8. Chew Gum

There are studies that demonstrate chewing gum can help you focus.
While it lacks any magical characteristics, this basic exercise can keep you occupied long enough to complete a task without becoming sidetracked.

It’s not the best approach out there, but it’s a way to recover your focus during critical periods, comparable to taking notes.

Situations such as when your mind wanders or you’re having trouble paying attention at the conclusion of a hard day at work.

A piece of gum could be a lifesaver for your focus and short attention span if you find yourself in those scenarios.

9. Stop Multitasking

Multitasking is fiction, despite the fact that some people claim to be masters of the skill. Finally, it’s not a skill you should rely on for a variety of reasons. The big one is that your attention is split between various things, which will cause you to become distracted.

Stop multitasking for a time when you feel yourself slipping. Better still, eliminate that expertise from your skillset. Make an effort to slow down and concentrate on a single task at a time.

You’ll find that you’ll finish the task faster and your concentration will increase as a result of doing so. 

10. Get Enough Sleep

Lack of sleep comes with a whole host of problems. From a focus standpoint, studies showing lack of sleep leads to memory loss, difficulty learning, and dwindling attention span are numerous.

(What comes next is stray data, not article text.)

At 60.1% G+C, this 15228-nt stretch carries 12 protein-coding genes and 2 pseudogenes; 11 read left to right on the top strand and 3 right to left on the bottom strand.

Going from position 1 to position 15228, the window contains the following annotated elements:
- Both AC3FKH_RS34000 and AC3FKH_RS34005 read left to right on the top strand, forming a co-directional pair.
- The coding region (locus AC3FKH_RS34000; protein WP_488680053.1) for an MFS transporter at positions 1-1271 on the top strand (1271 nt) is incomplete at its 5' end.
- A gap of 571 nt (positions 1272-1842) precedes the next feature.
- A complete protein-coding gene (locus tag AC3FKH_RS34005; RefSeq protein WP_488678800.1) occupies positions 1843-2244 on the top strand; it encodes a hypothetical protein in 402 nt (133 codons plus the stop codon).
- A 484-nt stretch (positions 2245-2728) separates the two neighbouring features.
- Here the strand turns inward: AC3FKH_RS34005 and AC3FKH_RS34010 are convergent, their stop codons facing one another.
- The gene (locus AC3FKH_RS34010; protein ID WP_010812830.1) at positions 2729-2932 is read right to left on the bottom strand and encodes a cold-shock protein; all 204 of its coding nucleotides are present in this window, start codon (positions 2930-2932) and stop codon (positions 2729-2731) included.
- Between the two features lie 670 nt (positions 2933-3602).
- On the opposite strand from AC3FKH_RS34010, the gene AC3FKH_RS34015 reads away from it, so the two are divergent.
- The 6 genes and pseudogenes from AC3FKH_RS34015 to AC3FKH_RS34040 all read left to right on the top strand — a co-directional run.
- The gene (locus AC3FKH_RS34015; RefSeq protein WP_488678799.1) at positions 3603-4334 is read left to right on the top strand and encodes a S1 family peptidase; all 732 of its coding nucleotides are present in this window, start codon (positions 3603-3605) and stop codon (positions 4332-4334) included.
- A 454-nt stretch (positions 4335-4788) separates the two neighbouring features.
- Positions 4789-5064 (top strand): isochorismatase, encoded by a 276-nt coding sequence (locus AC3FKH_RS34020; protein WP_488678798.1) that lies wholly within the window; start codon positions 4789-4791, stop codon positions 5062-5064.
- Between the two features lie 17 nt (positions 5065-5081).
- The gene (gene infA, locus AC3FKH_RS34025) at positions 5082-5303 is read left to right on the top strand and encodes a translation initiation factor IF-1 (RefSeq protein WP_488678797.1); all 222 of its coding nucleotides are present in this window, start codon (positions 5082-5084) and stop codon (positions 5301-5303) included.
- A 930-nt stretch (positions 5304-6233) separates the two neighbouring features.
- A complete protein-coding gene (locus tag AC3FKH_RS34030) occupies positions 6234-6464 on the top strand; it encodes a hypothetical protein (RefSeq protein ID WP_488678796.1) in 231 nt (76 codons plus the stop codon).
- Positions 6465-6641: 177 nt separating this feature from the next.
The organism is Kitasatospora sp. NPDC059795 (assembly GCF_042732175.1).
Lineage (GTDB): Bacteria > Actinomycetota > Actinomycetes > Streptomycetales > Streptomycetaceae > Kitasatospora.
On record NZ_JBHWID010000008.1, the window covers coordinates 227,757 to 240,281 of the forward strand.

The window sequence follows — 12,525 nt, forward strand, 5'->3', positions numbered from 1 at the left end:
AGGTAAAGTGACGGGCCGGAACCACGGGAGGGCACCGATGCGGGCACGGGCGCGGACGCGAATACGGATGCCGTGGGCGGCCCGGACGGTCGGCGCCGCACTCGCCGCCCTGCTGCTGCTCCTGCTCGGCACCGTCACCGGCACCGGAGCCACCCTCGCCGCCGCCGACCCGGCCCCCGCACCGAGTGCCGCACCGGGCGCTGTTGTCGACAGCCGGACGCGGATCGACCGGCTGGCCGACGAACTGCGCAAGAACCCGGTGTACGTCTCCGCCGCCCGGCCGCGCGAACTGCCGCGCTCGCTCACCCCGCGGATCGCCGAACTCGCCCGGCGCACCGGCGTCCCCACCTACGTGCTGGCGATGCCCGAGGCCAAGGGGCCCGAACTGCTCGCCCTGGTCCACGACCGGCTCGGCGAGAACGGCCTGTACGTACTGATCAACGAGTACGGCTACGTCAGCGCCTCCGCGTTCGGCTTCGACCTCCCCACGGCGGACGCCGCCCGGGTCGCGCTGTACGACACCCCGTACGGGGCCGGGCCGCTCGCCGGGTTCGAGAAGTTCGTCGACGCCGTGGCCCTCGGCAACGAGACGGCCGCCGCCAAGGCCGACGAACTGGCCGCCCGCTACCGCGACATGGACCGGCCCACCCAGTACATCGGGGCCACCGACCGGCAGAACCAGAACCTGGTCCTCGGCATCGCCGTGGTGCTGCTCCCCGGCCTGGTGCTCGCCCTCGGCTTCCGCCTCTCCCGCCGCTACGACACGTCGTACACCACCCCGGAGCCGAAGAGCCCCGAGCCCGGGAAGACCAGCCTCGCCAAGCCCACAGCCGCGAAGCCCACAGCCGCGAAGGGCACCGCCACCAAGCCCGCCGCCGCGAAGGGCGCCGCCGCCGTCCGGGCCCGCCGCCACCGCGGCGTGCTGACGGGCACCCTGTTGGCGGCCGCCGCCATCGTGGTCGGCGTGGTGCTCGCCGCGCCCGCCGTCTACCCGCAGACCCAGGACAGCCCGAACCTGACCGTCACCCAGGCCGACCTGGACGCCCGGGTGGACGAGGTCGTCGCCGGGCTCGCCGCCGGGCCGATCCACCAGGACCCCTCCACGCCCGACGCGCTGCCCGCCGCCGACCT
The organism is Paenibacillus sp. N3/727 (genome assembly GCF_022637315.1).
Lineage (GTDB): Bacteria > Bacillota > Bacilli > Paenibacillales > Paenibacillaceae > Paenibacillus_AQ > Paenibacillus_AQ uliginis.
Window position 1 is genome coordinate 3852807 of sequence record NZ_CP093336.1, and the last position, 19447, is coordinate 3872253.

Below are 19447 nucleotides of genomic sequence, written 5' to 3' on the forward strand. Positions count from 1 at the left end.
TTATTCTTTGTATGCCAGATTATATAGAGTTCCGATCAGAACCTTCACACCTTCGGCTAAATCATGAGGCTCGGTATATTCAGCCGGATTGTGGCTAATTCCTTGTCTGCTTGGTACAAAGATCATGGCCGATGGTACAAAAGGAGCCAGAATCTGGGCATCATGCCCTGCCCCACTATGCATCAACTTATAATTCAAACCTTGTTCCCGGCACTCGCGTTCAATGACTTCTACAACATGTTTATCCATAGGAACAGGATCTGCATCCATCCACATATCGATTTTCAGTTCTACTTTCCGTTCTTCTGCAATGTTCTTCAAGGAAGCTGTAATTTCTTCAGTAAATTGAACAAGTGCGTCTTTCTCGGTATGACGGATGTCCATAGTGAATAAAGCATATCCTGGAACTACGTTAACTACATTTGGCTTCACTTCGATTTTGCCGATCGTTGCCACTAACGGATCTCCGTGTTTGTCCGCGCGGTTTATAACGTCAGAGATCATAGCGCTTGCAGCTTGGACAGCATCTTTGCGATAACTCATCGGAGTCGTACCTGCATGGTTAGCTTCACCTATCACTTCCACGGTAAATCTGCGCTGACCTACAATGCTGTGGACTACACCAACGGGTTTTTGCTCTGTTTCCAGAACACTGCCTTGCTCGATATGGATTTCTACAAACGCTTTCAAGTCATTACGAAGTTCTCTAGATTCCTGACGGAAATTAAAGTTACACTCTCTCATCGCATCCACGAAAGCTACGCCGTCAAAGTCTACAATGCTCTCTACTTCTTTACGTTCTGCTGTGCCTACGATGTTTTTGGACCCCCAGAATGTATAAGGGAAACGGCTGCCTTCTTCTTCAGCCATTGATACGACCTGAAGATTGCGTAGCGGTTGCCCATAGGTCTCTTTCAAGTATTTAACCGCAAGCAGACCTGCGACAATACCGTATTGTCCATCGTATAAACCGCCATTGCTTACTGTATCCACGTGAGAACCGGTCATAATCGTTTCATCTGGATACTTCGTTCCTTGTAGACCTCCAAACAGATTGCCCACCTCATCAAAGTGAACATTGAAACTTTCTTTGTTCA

The best solution here is to be getting enough sleep every night. Developing a consistent sleep schedule that helps you get to bed at a decent time each night will be a good first step.

11. Try Intermittent Fasting

Periodic fasting is a practice embraced by many world religions. While it has its spiritual connotations, it’s also a recognized method to help with increased focus.

Fasting should be done smartly. Don’t go without food for too long or too often as you still need vitamins and minerals to properly function.

Balance your intermittent fasting, and those periods of time can help you clear your mind and take hold of your attention span.

12. Play Some Brain Games

Your brain is a muscle, too, so train it like the rest of your body’s muscles. If you want to improve your attention span, one way to do so is to play brain games. 

Video games immediately spring to mind, and in certain circumstances, they do work. Violent video games, on the other hand, may have a negative impact on your short-term focus.

Games that center around tactics, methods, and riddles, on the other hand, can be a big help. 

Looking for conventional puzzles and hobbies, in addition to video games, will help you enhance your focus and attention.

Simple activities like memorization, crossword puzzles, sudoku puzzles, and other math problems don’t take up much time and can help you focus.

Final Thoughts

If having a short attention span is negatively affecting your work, mental health, and personal life, it’s time to change it. Following these 12 tips will help you improve your focus and attention span.

Tackle your focus issues one day at a time for the short term. Patience and practice are all it takes to build a longer, more durable attention span.